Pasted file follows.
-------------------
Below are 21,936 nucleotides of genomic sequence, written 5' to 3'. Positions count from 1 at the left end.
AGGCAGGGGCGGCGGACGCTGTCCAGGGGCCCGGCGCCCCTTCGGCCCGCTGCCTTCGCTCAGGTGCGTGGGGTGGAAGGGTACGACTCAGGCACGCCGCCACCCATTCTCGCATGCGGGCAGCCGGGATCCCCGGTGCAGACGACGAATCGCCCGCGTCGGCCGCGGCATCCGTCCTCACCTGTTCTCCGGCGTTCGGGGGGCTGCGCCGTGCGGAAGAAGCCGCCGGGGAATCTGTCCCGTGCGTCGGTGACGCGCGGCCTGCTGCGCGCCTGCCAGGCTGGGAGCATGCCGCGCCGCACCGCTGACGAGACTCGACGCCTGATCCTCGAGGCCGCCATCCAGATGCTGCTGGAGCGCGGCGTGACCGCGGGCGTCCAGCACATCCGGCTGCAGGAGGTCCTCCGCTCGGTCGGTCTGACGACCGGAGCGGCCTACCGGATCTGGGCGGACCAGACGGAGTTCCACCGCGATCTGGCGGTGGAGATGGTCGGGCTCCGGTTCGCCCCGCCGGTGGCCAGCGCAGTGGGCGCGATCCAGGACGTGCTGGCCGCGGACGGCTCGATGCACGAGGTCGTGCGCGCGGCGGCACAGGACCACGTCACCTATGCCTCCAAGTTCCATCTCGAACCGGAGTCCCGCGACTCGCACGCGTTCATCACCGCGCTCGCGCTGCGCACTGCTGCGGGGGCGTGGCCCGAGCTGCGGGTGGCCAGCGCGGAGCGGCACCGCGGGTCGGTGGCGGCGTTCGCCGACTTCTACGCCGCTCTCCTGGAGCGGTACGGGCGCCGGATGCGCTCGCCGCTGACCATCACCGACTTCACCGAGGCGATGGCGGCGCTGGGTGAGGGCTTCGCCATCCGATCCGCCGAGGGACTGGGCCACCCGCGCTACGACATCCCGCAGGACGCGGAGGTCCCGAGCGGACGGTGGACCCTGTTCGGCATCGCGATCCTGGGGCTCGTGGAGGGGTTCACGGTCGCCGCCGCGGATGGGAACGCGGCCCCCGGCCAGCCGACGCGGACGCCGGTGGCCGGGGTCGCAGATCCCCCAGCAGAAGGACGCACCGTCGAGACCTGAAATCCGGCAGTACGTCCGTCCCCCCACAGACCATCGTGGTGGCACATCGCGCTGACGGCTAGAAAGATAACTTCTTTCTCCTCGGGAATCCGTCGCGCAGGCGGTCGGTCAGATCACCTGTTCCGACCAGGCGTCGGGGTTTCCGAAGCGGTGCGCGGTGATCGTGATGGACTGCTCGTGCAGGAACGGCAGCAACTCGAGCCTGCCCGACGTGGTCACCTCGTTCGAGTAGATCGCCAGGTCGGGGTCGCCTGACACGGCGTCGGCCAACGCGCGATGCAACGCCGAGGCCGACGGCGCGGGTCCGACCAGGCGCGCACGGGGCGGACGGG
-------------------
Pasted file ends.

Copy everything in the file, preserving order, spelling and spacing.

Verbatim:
Below are 21,936 nucleotides of genomic sequence, written 5' to 3'. Positions count from 1 at the left end.
AGGCAGGGGCGGCGGACGCTGTCCAGGGGCCCGGCGCCCCTTCGGCCCGCTGCCTTCGCTCAGGTGCGTGGGGTGGAAGGGTACGACTCAGGCACGCCGCCACCCATTCTCGCATGCGGGCAGCCGGGATCCCCGGTGCAGACGACGAATCGCCCGCGTCGGCCGCGGCATCCGTCCTCACCTGTTCTCCGGCGTTCGGGGGGCTGCGCCGTGCGGAAGAAGCCGCCGGGGAATCTGTCCCGTGCGTCGGTGACGCGCGGCCTGCTGCGCGCCTGCCAGGCTGGGAGCATGCCGCGCCGCACCGCTGACGAGACTCGACGCCTGATCCTCGAGGCCGCCATCCAGATGCTGCTGGAGCGCGGCGTGACCGCGGGCGTCCAGCACATCCGGCTGCAGGAGGTCCTCCGCTCGGTCGGTCTGACGACCGGAGCGGCCTACCGGATCTGGGCGGACCAGACGGAGTTCCACCGCGATCTGGCGGTGGAGATGGTCGGGCTCCGGTTCGCCCCGCCGGTGGCCAGCGCAGTGGGCGCGATCCAGGACGTGCTGGCCGCGGACGGCTCGATGCACGAGGTCGTGCGCGCGGCGGCACAGGACCACGTCACCTATGCCTCCAAGTTCCATCTCGAACCGGAGTCCCGCGACTCGCACGCGTTCATCACCGCGCTCGCGCTGCGCACTGCTGCGGGGGCGTGGCCCGAGCTGCGGGTGGCCAGCGCGGAGCGGCACCGCGGGTCGGTGGCGGCGTTCGCCGACTTCTACGCCGCTCTCCTGGAGCGGTACGGGCGCCGGATGCGCTCGCCGCTGACCATCACCGACTTCACCGAGGCGATGGCGGCGCTGGGTGAGGGCTTCGCCATCCGATCCGCCGAGGGACTGGGCCACCCGCGCTACGACATCCCGCAGGACGCGGAGGTCCCGAGCGGACGGTGGACCCTGTTCGGCATCGCGATCCTGGGGCTCGTGGAGGGGTTCACGGTCGCCGCCGCGGATGGGAACGCGGCCCCCGGCCAGCCGACGCGGACGCCGGTGGCCGGGGTCGCAGATCCCCCAGCAGAAGGACGCACCGTCGAGACCTGAAATCCGGCAGTACGTCCGTCCCCCCACAGACCATCGTGGTGGCACATCGCGCTGACGGCTAGAAAGATAACTTCTTTCTCCTCGGGAATCCGTCGCGCAGGCGGTCGGTCAGATCACCTGTTCCGACCAGGCGTCGGGGTTTCCGAAGCGGTGCGCGGTGATCGTGATGGACTGCTCGTGCAGGAACGGCAGCAACTCGAGCCTGCCCGACGTGGTCACCTCGTTCGAGTAGATCGCCAGGTCGGGGTCGCCTGACACGGCGTCGGCCAACGCGCGATGCAACGCCGAGGCCGACGGCGCGGGTCCGACCAGGCGCGCACGGGGCGGACGGG